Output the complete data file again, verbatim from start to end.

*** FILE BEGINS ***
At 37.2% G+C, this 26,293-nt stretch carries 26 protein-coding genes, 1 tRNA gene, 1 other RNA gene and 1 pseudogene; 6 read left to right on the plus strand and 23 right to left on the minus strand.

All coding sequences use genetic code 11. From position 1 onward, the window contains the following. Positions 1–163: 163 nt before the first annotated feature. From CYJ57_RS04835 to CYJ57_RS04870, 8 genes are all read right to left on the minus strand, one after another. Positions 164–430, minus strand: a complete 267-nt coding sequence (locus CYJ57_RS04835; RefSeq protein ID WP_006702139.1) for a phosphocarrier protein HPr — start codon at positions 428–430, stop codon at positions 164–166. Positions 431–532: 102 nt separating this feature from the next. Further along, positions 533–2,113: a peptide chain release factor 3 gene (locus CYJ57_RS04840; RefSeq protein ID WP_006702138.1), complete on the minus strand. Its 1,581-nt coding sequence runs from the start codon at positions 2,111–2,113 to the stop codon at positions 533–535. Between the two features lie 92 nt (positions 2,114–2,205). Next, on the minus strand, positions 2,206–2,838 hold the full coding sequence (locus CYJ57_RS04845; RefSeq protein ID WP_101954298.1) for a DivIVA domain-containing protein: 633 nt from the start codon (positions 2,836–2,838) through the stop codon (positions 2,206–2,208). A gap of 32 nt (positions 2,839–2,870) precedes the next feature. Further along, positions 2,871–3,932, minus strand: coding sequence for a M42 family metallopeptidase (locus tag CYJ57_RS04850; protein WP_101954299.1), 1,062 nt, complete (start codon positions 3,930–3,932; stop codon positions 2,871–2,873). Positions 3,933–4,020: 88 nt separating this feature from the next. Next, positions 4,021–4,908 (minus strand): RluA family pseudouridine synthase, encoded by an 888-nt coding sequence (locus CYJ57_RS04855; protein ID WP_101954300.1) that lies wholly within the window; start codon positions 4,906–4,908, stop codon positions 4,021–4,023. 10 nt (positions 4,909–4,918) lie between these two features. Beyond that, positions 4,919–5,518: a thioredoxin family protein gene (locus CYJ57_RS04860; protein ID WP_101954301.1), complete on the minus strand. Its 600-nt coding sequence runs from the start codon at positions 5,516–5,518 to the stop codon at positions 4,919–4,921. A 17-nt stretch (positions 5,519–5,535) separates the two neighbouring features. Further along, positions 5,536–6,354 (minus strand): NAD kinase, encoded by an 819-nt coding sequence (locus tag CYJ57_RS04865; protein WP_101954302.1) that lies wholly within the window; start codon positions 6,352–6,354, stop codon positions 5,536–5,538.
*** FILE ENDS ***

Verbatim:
At 37.2% G+C, this 26,293-nt stretch carries 26 protein-coding genes, 1 tRNA gene, 1 other RNA gene and 1 pseudogene; 6 read left to right on the plus strand and 23 right to left on the minus strand.

All coding sequences use genetic code 11. From position 1 onward, the window contains the following. Positions 1–163: 163 nt before the first annotated feature. From CYJ57_RS04835 to CYJ57_RS04870, 8 genes are all read right to left on the minus strand, one after another. Positions 164–430, minus strand: a complete 267-nt coding sequence (locus CYJ57_RS04835; RefSeq protein ID WP_006702139.1) for a phosphocarrier protein HPr — start codon at positions 428–430, stop codon at positions 164–166. Positions 431–532: 102 nt separating this feature from the next. Further along, positions 533–2,113: a peptide chain release factor 3 gene (locus CYJ57_RS04840; RefSeq protein ID WP_006702138.1), complete on the minus strand. Its 1,581-nt coding sequence runs from the start codon at positions 2,111–2,113 to the stop codon at positions 533–535. Between the two features lie 92 nt (positions 2,114–2,205). Next, on the minus strand, positions 2,206–2,838 hold the full coding sequence (locus CYJ57_RS04845; RefSeq protein ID WP_101954298.1) for a DivIVA domain-containing protein: 633 nt from the start codon (positions 2,836–2,838) through the stop codon (positions 2,206–2,208). A gap of 32 nt (positions 2,839–2,870) precedes the next feature. Further along, positions 2,871–3,932, minus strand: coding sequence for a M42 family metallopeptidase (locus tag CYJ57_RS04850; protein WP_101954299.1), 1,062 nt, complete (start codon positions 3,930–3,932; stop codon positions 2,871–2,873). Positions 3,933–4,020: 88 nt separating this feature from the next. Next, positions 4,021–4,908 (minus strand): RluA family pseudouridine synthase, encoded by an 888-nt coding sequence (locus CYJ57_RS04855; protein ID WP_101954300.1) that lies wholly within the window; start codon positions 4,906–4,908, stop codon positions 4,021–4,023. 10 nt (positions 4,909–4,918) lie between these two features. Beyond that, positions 4,919–5,518: a thioredoxin family protein gene (locus CYJ57_RS04860; protein ID WP_101954301.1), complete on the minus strand. Its 600-nt coding sequence runs from the start codon at positions 5,516–5,518 to the stop codon at positions 4,919–4,921. A 17-nt stretch (positions 5,519–5,535) separates the two neighbouring features. Further along, positions 5,536–6,354 (minus strand): NAD kinase, encoded by an 819-nt coding sequence (locus tag CYJ57_RS04865; protein WP_101954302.1) that lies wholly within the window; start codon positions 6,352–6,354, stop codon positions 5,536–5,538.